As an industry shifting toward leaner processes and multidisciplinary collaboration, there’s been a need to evolve the process of RFIs, or Requests for Information. At the onset of construction for the Mayo Clinic’s East Expansion, we identified that although the RFI process might be outdated, it’s fundamental to construction administration (CA). Through collaboration and continuous improvement, we sought to evolve the process, resulting in more efficient workflows.
Negative impacts of the traditional RFI process
RFIs are a traditional communication tool used to provide Contractors with a formal mechanism to clarify or resolve gaps, conflicts, or ambiguities in the contract documents during the bidding or construction phase. Through this process, a contractor will submit a digital document conveying the questions with text and/or diagrams which the Design Team then provides a written response to the Contractor’s queries. From there, the Contractor determines if the RFI has cost or time impacts.
In theory it is a very simple, straightforward, 7–9-day process, but I have yet to be on a project where the “R word” is not plagued with deep rooted frustration, trepidation, or divisiveness. Contractors become concerned with not only the time and costs associated with receiving, logging, and reviewing RFIs, but also the potential impact on the construction schedule. RFIs make design teams uneasy as they can create the illusion of negligence, while Owners fear the potential of the work resulting in changes to the contract sum.
Overall, it is a process that continues to encourage silos. As our industry advances, we found it was critical to improve this process to better support the teams we work on and the spaces we design.
Redefining the process
Prior to the start of construction, the multidisciplinary team (coined ‘Vertical Velocity’) had been working together for approximately one year. We were deeply vested in the culture and processes that were created in the Big Room (a format where teams are co-located in one space) to execute this major expansion project on Mayo Clinic’s Phoenix Campus. The project entailed the three-story expansion of the outpatient clinic, a horizontal expansion of the logistics platform, surgical suite, and perioperative suites, as well as a kitchen and dining expansion.
During onboarding, we spent a lot of time defining standards, expectations, timelines, and requirements that shaped the culture and the way we would deliver the project. We agreed to throw out processes that didn’t work and trust in new processes aligned with our values. From this, the Question and Answer (Q&A Log) was born to make the traditional RFI process more efficient. The new Q&A process included the following measures:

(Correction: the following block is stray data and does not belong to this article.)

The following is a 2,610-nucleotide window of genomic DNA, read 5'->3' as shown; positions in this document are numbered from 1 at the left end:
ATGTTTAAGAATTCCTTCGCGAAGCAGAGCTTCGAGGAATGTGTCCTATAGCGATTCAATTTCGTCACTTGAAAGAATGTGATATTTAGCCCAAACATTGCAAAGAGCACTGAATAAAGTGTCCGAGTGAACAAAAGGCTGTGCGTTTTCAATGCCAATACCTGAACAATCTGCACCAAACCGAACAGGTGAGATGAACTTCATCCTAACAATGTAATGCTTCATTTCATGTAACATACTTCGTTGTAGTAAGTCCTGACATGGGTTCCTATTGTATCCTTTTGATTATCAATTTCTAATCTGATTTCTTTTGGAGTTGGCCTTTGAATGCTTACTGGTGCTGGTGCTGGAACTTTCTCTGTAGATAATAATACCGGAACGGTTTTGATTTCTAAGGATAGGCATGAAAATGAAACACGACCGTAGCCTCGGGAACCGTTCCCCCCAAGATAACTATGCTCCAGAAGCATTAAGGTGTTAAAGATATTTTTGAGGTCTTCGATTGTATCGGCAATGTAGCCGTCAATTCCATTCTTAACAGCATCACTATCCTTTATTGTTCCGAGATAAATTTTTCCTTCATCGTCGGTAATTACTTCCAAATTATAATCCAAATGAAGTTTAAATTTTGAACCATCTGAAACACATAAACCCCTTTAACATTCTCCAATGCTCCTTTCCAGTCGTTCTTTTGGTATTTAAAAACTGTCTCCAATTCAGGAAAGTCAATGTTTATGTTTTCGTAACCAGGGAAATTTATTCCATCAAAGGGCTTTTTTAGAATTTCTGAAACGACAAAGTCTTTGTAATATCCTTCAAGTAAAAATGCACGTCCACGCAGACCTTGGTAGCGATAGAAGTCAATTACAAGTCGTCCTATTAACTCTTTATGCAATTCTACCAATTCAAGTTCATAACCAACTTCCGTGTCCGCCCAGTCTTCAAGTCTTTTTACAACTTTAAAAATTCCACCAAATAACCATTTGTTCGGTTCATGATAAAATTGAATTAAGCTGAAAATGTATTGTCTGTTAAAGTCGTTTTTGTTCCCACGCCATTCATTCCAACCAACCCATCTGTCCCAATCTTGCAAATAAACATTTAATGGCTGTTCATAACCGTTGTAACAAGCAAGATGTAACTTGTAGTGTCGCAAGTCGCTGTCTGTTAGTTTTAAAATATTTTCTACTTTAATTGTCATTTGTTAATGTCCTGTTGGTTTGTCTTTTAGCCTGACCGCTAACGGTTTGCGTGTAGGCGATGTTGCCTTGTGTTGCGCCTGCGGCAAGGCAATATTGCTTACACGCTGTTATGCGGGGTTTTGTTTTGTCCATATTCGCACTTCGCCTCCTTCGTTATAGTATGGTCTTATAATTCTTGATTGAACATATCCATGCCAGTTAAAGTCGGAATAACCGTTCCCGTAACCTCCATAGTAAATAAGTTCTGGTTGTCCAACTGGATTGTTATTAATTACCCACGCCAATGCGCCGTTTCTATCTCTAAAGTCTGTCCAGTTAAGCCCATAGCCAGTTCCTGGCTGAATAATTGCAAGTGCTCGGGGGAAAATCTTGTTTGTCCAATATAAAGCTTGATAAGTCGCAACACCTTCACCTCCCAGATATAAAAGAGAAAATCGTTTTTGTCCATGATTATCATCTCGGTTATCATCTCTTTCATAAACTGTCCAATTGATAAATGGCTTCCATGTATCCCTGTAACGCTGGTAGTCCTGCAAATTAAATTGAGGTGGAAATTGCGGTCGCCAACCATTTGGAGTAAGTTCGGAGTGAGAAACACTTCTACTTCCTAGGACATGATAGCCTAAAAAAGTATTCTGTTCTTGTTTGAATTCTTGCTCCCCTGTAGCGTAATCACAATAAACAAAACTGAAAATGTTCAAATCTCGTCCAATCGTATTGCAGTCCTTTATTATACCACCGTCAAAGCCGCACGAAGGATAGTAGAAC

a. Using simpler technology to track questions
b. Answering questions in real time
c. Relying on the multi-disciplinary team to resolve queries
d. Documenting changes or clarifications in monthly bulletins
This new process created efficiencies and evolved preconceived stigmas. Over the course of 2.5 years of construction on this 330,000 SF project, only 38 formal RFIs were realized! Due to the project’s size and complexity, this could have easily resulted in 500+ RFIs. The Q&A Process captured all other questions that would’ve otherwise been traditional requests for information.
To facilitate this process, we found it imperative to evolve the traditional OAC meeting into a format where we could all review these questions and provide answers together as a multi-disciplinary team. In meetings, we reviewed an Excel file and quickly filtered design clarifications, requests for design changes, or constructability issues related to specific scopes and shared them with the appropriate team members. With everyone in the same room, there was no back-and-forth to clarify or forward questions. In case a question could not be resolved in real time, we set up task forces or SWARMs to huddle and tackle the issue quickly.
Monthly bulletins issued by the design team streamlined changes to the field in a single deliverable as opposed to sketches or slip-sheets that typically accompany an RFI. Overall, the team felt like the process was much easier to manage than the inconsistent volume of RFIs on a typical project. The transparent process also unexpectedly yielded more camaraderie. Team members from various disciplines were more willing to get together in person or over the phone to resolve issues rather than defaulting to a “the balls in your court” mentality.
Justin Adams, a Project Director with McCarthy Construction, reflected, “The Q&A process allows for a deeper collaborative process to solve challenges that arise during construction and accelerates the turnaround of information by at least 60% or greater. By utilizing this approach, it inspires the team to work together to resolve questions in a manner that creates accountability and to achieve the greatest desired result.”
The Q&A Process used on the Mayo East Expansion project was undoubtedly one of the best innovative processes conceived. This process streamlined time, saved costs, and created a team-based approach that will impact our project deliveries moving forward. From this experience, we learned that not only is there always room for improvement but that we should also be open to taking risks to challenge ourselves beyond our standard process. It’s when we choose to embrace the risks that we discover those long-lasting solutions.